QM

Letter from the Editor

Zones of conflict not only exist outside but these reside within us too. Each day a person starts life facing multiple options. Imposed by others as well as erupting from the deep (and dark) well of human psyche. These choices, occasionally developing into conflicts lead us to various cross roads, often leaving disagreements, disappointments and dejection in their wake. These kinds are, a continuous struggle within ourselves, in which one side may dominate, but not for long, as the other half takes over soon.

 

Conflict of that sort sometimes is translated being contradiction of positive and negative elements in a human being. But for mortal the separation of good and bad is not as clear and simple as for angels inscribing our deeds. So normally resulting in mass misunderstanding: What to support and what to suppress? What to acknowledge and what to decline? What to share and what to conceal?

 

Private zones of conflicts are the points of confusion.

 

Not much dissimilar from other, much visible, larger and lethal arenas of conflict: Political, territorial, regional, religious, commercial (although all of these can be surmised into one, any category!). Today the landscape of our planet is marred by these spots of contention, where warring factors, of opposite faiths, ethnicities, patriotic bonding, and economic interests confront their opponents in diverse disguises and at various fields. Thus, contemporary zones of conflict are spread from terrains of combating soldiers to control rooms, from headquarters of allied forces to hideouts of terrorists, from the screens of TV channels to the monitors of personal computers.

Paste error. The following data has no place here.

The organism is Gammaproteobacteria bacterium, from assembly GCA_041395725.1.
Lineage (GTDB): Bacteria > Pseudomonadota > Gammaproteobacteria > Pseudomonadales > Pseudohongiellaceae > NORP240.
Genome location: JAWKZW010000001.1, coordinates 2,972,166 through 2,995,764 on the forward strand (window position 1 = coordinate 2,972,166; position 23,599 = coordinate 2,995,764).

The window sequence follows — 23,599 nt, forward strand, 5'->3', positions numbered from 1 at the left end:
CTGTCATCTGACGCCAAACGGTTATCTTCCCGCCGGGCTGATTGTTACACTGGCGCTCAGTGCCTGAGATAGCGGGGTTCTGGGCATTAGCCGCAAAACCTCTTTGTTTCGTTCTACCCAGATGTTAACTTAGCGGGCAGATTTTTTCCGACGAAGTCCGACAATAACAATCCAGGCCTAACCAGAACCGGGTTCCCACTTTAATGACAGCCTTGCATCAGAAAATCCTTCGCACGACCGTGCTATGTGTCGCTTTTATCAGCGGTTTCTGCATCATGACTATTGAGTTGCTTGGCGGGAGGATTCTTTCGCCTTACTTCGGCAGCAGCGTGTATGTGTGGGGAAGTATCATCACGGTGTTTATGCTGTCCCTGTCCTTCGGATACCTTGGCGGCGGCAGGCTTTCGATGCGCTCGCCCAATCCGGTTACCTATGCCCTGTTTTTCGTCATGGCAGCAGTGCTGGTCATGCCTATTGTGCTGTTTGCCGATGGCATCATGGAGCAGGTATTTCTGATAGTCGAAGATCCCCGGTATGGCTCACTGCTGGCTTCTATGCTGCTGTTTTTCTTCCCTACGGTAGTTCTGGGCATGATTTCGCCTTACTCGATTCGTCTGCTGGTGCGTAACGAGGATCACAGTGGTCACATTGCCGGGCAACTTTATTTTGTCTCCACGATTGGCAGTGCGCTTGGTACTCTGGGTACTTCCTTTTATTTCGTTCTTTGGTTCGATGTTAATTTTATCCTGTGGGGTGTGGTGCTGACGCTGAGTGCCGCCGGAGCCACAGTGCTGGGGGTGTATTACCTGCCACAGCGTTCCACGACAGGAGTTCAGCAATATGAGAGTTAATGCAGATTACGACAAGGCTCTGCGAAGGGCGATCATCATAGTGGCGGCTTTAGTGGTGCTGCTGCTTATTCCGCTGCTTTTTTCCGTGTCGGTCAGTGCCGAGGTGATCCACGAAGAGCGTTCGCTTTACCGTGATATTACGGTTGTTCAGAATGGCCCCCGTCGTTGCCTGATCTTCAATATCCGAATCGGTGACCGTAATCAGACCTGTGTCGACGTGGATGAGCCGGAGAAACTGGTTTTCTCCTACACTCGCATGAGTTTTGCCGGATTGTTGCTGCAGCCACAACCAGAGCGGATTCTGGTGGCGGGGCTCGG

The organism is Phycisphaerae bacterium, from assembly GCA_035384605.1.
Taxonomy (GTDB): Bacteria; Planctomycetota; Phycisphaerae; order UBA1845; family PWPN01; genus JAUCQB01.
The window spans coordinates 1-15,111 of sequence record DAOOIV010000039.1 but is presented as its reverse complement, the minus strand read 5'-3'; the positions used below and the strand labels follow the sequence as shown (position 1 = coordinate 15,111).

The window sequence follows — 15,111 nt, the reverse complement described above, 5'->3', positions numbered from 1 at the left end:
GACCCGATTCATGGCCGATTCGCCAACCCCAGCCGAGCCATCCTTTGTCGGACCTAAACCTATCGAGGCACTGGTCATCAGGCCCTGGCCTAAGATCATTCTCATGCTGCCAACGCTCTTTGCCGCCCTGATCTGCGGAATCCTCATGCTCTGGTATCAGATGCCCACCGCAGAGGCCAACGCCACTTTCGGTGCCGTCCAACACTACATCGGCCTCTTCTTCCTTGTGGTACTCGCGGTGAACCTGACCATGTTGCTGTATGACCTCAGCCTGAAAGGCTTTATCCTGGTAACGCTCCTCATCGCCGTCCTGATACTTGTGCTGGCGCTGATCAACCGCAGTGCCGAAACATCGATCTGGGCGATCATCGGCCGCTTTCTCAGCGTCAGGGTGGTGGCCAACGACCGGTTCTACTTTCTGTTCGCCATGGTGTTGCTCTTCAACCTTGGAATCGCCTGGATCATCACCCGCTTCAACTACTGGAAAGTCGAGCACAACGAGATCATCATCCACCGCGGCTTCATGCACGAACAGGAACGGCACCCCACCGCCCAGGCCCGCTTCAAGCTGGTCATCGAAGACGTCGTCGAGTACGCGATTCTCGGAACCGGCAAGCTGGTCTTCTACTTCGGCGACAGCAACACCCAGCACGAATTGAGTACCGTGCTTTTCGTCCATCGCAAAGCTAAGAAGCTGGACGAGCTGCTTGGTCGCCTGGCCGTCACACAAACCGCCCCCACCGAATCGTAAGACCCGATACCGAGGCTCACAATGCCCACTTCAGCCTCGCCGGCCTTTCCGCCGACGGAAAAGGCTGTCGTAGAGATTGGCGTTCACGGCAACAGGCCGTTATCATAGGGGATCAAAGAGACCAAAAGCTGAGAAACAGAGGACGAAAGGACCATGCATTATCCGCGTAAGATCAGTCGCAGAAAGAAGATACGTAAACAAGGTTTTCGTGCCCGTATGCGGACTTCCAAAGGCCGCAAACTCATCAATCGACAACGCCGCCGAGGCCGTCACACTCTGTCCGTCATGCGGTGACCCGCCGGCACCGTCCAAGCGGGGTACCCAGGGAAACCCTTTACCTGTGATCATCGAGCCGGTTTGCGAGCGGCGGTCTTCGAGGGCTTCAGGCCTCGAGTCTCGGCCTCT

In our present world, these divides, caused and controlled by multiple factors, are manifested in the works of art too. Artists reflect, respond and react to calamities in different parts of globe, no matter if happening in neighbourhood or at a far-off continent; because beyond the tags of nationality, ethnicity or sect, death of a human being is same across barriers (of language, nationalities, beliefs).

 

Different artists have produced works about these zones of conflict, may those are from the Middle East, North Africa, Mid-West America, South Asia, South East Asia, East Europe, or Central America, since a creative person cannot evade or avoid them. So, no matter if these areas turn into personal and private territory or are connected to a wider world order, artists have been making works which dealt with general conflicts and human contradictions.

 

The present issue of Art Now Pakistan encompasses these zones of conflict, including political, military, geographical, intellectual, metaphorical and virtual, since all these concern art; as the world of visual art cannot be distant, disinterested or disjointed from the world at large.

 

Essays, Profile, Interview and Book Review deal with this theme, however extending to different dimensions, so what we find is not something taking place in front, but within us, because in any case what happens outside is nothing till it enters our vision, mind, memory, imagination, experience – and expression. Perhaps the real zones of conflict lie in our words, more than in our world!

 

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Editor

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